Grill (in Epcot's Land pavilion)
A revolving restaurant? I thought they only made them in New York! Well, I thought wrong. The Garden Grill is like a big, slow, merry-go-round with tables, Disney characters, good food -- you can even look down into a Disney ride as you devour your Yukon potatoes. Although it moves slowly, the motion of the restaurant entertains the kids, and that, along with the roaming Farmer Mickey and friends, is what earned the Garden Grill a 9. When it comes to food, Garden Grill has never really left my mind boggling. It gets the job done, though. Brought to your table and served family-style, there's garden fresh salad (featuring produce harvested from Epcot's Land greenhouses), grilled flank steak, herb rotisserie chicken, plantain crusted fried catfish, seasonal vegetables, cornbread stuffing, those Yukon smashed potatoes, sunflower bread with honey butter, and Walt's caramel apple bread pudding. And the best part, Worms and Dirt (pudding with crumbled Oreos and Gummi worms) for dessert!
& Vine (in Disney-MGM Studios)
Disney-MGM Studios' finest buffet -- as well as its only buffet -- Hollywood and Vine is a great place to eat for a nice, casual meal. It also gives you the chance to take advantage of Fantasmic! priority seating. I haven't had the opportunity to try the breakfast, but the lunch and dinner buffet includes rotisserie turkey, marinated grilled flank steak, citrus chicken, fresh catch, fresh pasta creations, sausage and peppers, fresh vegetables, rice, mashed potatoes, mixed greens salad, assorted cold salads, assorted breads, roasted potatoes, and fresh cut fruit. Let me tell you, that's not a bad meal, and you can top it off with the dessert bar, featuring a make-your-own sundae station. Recently remodeled, Hollywood & Vine's breakfast and lunch feature Disney characters. At dinner there's not much entertainment except members of your party -- and sometimes that's all you want.
(in the Animal Kingdom Lodge)
Located on the lower level of Disney's Animal Kingdom Lodge, Boma ranks at the top of my list for atmosphere. I wonder if Africa itself feels this African? Your appreciation of the food of Boma all depends on what you're willing to try. If you have what it takes to pile your plate up with the delights of Africa, then Boma is a wonderful place to eat. If you're not that daring, but you are interested in the African design, go anyway. There's a station with delicious roasted meats and the kid's menu has chicken fingers and hot dogs. Whichever type of person you are, don't skip the dessert bar -- you won't regret making a stop there.
(at the Polynesian)
'Ohana offers great barbecued food along with a pleasant Hawaiian theme, including a humorous fellow playing a nice (though sometimes annoying) ukulele in the background. Though not a buffet, 'Ohana offers an "all you can eat" dinner brought to your table consisting of Pacific Rim salads, 'Ohana Island Bread, fire-grilled beef, seafood, poultry, and pork, fresh stir-fried vegetables and fried rice, and fresh pineapple and caramel sauce. If you do decide to give 'Ohana a try, wrap up some sausage and take it home with you because it's so good, you will be missing it in a few hours.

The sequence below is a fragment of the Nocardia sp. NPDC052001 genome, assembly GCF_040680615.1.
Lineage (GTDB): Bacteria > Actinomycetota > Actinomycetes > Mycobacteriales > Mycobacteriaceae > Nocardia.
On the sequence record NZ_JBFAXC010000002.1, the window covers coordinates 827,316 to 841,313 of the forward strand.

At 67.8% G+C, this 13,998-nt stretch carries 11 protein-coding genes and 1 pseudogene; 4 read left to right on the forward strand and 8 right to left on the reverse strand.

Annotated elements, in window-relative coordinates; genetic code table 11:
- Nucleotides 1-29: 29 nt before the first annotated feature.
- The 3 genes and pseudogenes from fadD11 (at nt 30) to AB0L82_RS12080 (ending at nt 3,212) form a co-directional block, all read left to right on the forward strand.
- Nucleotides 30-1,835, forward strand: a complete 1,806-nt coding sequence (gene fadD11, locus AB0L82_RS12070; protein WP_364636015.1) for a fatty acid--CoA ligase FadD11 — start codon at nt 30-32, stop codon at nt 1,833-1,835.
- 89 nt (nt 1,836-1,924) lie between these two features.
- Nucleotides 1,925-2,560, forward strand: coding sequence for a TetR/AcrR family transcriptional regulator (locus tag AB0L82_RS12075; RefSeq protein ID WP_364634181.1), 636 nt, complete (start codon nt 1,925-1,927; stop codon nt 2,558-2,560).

Canyon Café (at the Wilderness Lodge)
That's right -- 11 out of 10! I saved the best for last. Take my word for it; this is the best restaurant at Walt Disney World.
If you like pistol-carrying, loud-yelling, adult-embarrassing, rowdy servers along with a complete Western theme and a great wooden horse race for the kids every hour or so, Whispering Canyon Café is your place. Even if you don't like that stuff, you'll love Whispering Canyon anyway!
You can choose from an impressive variety of food from a large menu, but if you're smart you'll go with the All-You-Can-Eat Skillet, which includes St. Louis-style smoked spare ribs, herb garlic chicken, roasted potatoes, canyon pork sausage, beef stew, barbecue beans, and corn on the cob. Of course, you also get drinks, salad, corn bread, and biscuits. And yes, this is as good as it sounds!
And as far as entertainment goes, you won't have this much fun on Space Mountain! Sometime during your dinner the patriarch of your crowd may have to give the whole restaurant a special rendition of "My Little Buttercup" with all the other big guys, and, as I mentioned, the kids get to run around on wooden stick horses. That's where the fun starts. You'll make your own memories here, memories no one else has had there. In my trips to the Canyon, I've seen kids get tied down to chairs and fathers force-fed their dinner. In my own family, my eldest brother pulled a cap gun out of the server's holster and held up the restaurant for ketchup. Some friends in my party were forced to sing Happy Birthday to a teenage girl at a nearby table, and once I was forced to ride around the Wilderness Lodge lobby on one of those wooden horses singing Happy Birthday to myself. I was 10 -- and I haven't ridden a wooden horse since. Trust me though -- no Disney trip is complete without the Whispering Canyon Café. Whether you're with 20 teenagers, three young ones of your own, or just with your fiancée, don't skip out on the Canyon. It's a great experience.
I've done my best to prep you for the dangerous world of WDW buffets and "all you can eat" meals. It can get rough out there -- so many choices, so little time.
But if you get nothing else from my recommendations, please, always remember -- don't eat the gum off the floor.
Pete is a high school sophomore from Boston, Massachusetts, who began traveling to Walt Disney World at the age of 5, and has visited nearly 20 times since. When not in WDW, he spends his time playing basketball, soccer and volleyball, writing, creating web pages, and conquering demons with PlayStation2. If you'd like to contact Pete, his email is TheLebageek@aol.com
You can enjoy Pete's other ALL EARS columns in the Writer's Corner